- For those sports organizations that already own 15-passenger and 12-passenger vans, such vans should be replaced with safer alternatives such as mini vans or school buses as soon as feasible.
If a sports organization is going to use a 15- or 12-passenger van to transport participants despite the warnings, the following precautions should be followed
- Always use a trained, experienced driver who is not a student. Although the driver of a 15- or 12-passenger van is not required to have a Commercial Drivers License (CDL), such driver should understand and be familiar with the handling characteristics of a fully loaded van. The driver should be well rested and attentive, and not under the influence of drugs. In addition, it is best if someone other than the coach is the driver since the coach may be exhausted or distracted by the outcome of the game or by team performance issues. A motor vehicle record (MVR) should be run on all drivers to make sure that they have no more than two minor violations in the prior three years and no major offenses, such as a DUI or reckless driving offense, in the prior five years.
- Drivers should be aware of the following conditions that most often result in rollovers:
- The van goes off a rural road and hits a ditch, embankment or soft soil.
- The driver is fatigued, falls asleep at the wheel or is driving too fast for conditions. Vans traveling at high speeds where the driver loses control often slide sideways off the road.
- The driver overcorrects the steering as a panic reaction to an emergency or to a wheel that leaves the pavement.
- Insist that all occupants wear safety belts for the entire duration of the trip. Seventy-six percent of those who died in 15-passenger van rollovers in single-vehicle crashes from 1990 to 2002 were not buckled up. An unrestrained 15-passenger van occupant involved in a single vehicle crash is about three times as likely to be killed as a restrained occupant.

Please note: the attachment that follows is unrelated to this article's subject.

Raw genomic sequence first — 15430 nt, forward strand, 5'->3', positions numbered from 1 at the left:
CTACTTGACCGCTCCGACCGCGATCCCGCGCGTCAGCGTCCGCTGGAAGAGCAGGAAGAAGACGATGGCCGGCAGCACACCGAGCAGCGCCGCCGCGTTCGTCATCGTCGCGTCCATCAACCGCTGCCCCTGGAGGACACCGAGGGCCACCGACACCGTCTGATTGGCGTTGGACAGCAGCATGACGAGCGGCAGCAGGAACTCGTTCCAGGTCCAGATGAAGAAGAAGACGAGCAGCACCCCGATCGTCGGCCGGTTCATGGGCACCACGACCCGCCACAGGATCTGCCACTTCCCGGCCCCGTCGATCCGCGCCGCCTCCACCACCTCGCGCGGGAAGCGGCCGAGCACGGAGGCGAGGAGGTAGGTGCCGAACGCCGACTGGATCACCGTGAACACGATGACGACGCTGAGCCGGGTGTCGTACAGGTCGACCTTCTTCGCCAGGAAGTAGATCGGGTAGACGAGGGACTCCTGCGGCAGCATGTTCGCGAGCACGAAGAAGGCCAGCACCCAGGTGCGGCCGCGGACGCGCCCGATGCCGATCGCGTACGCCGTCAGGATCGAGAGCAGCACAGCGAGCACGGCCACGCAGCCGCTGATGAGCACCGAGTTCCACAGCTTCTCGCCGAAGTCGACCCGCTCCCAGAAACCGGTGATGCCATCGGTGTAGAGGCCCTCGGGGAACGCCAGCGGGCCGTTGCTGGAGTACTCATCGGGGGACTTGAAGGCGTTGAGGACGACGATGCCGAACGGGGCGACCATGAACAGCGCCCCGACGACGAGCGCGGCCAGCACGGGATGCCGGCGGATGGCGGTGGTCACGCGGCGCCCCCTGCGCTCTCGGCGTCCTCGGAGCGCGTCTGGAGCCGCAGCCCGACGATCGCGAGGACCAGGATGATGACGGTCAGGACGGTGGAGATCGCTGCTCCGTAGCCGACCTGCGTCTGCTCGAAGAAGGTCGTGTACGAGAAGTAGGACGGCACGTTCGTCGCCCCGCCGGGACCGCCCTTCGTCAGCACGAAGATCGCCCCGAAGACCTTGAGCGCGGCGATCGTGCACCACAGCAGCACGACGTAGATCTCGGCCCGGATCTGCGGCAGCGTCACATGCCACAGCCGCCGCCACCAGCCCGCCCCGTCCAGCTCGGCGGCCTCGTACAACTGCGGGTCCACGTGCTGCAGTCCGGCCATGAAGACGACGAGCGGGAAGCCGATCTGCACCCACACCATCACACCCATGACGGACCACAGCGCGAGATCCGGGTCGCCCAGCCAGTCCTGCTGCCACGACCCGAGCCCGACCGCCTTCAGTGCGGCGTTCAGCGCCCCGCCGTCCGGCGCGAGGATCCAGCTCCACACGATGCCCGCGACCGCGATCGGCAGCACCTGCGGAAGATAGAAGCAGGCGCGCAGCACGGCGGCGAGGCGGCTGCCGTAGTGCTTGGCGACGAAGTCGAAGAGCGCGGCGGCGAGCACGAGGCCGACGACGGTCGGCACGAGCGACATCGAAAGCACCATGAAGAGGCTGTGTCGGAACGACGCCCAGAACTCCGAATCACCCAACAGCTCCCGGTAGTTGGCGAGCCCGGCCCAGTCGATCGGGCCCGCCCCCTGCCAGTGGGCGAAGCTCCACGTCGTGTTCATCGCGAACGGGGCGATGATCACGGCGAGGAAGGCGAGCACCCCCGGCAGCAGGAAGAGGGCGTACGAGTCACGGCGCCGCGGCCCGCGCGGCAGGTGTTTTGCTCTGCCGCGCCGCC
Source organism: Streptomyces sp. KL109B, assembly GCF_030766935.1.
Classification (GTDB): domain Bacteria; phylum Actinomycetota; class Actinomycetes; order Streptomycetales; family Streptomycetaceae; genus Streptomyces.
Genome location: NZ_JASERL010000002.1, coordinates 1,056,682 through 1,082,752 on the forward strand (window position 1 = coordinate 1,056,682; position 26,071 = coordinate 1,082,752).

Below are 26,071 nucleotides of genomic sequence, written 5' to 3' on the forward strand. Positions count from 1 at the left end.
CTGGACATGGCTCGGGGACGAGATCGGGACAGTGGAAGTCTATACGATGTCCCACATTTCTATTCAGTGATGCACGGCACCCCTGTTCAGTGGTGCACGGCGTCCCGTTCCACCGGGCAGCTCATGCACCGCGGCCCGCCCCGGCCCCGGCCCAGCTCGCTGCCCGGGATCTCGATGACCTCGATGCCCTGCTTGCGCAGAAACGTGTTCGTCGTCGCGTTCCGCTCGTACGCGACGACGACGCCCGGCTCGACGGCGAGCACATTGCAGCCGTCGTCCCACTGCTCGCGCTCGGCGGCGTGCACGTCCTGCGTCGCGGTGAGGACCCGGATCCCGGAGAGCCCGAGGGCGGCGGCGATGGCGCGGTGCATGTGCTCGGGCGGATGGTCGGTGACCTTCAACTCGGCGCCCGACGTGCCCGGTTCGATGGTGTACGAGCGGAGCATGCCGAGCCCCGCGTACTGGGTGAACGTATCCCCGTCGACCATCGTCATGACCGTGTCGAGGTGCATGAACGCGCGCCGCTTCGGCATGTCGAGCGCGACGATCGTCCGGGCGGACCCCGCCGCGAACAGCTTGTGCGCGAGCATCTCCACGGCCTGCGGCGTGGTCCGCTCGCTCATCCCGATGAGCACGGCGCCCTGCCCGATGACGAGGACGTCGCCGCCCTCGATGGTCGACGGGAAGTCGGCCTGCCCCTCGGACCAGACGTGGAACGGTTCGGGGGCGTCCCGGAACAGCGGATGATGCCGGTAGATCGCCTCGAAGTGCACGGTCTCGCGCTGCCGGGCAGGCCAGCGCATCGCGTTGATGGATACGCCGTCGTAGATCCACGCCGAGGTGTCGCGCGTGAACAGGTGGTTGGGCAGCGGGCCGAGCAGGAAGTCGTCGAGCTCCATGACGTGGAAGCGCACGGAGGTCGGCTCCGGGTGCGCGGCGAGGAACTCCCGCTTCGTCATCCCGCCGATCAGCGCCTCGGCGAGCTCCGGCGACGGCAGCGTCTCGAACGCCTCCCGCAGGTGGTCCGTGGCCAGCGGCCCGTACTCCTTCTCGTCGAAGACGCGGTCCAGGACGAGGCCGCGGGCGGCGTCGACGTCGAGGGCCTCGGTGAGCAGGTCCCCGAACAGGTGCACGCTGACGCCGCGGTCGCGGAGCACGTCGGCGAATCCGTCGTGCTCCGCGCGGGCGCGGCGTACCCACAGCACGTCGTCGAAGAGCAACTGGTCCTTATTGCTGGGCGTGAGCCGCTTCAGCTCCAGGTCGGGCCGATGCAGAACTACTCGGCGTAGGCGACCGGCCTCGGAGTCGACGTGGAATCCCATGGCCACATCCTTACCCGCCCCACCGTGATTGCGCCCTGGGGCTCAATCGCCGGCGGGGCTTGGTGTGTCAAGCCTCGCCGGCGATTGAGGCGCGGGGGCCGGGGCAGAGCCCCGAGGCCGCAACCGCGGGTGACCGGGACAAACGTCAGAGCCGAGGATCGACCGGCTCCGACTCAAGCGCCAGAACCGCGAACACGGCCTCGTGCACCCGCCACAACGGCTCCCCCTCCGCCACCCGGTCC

- If possible, move passengers and cargo forward of the rear axle and avoid placing loads on the roof.
- Check tires before any trip to make sure that they are properly inflated and not excessively worn. The pressure of each tire should be checked when "cold" and set to the recommended inflation pressure as specified on the vehicle placard in the owner's manual. It may be surprising to many that the typical recommended pressure for the rear tires can be much higher than for the front tires. Vans should always be equipped with a tire gauge.
Under most state laws, the sports organization can be sued along with the owner and driver of the vehicle whenever there is an auto accident resulting in injuries. Many insurance carriers that provide Non Owned/Hired Auto Liability insurance for sports organizations exclude coverage for lawsuits arising out of the use of 15-passenger vans or the transportation of participants. You need to be aware if your insurance policy contains these exclusions.
Some sports organizations transfer the risk of group transportation by hiring a charter bus service. Always request that charter bus service provide a Certificate of Insurance evidencing that they carry a Business Auto policy with a liability limit of at least $1,000,000 for all owned autos.
Courtesy of John M. Sadler, JD, CIC; Member of the USA Baseball Medical & Safety Advisory Committee; President Sadler Sports & Recreation Insurance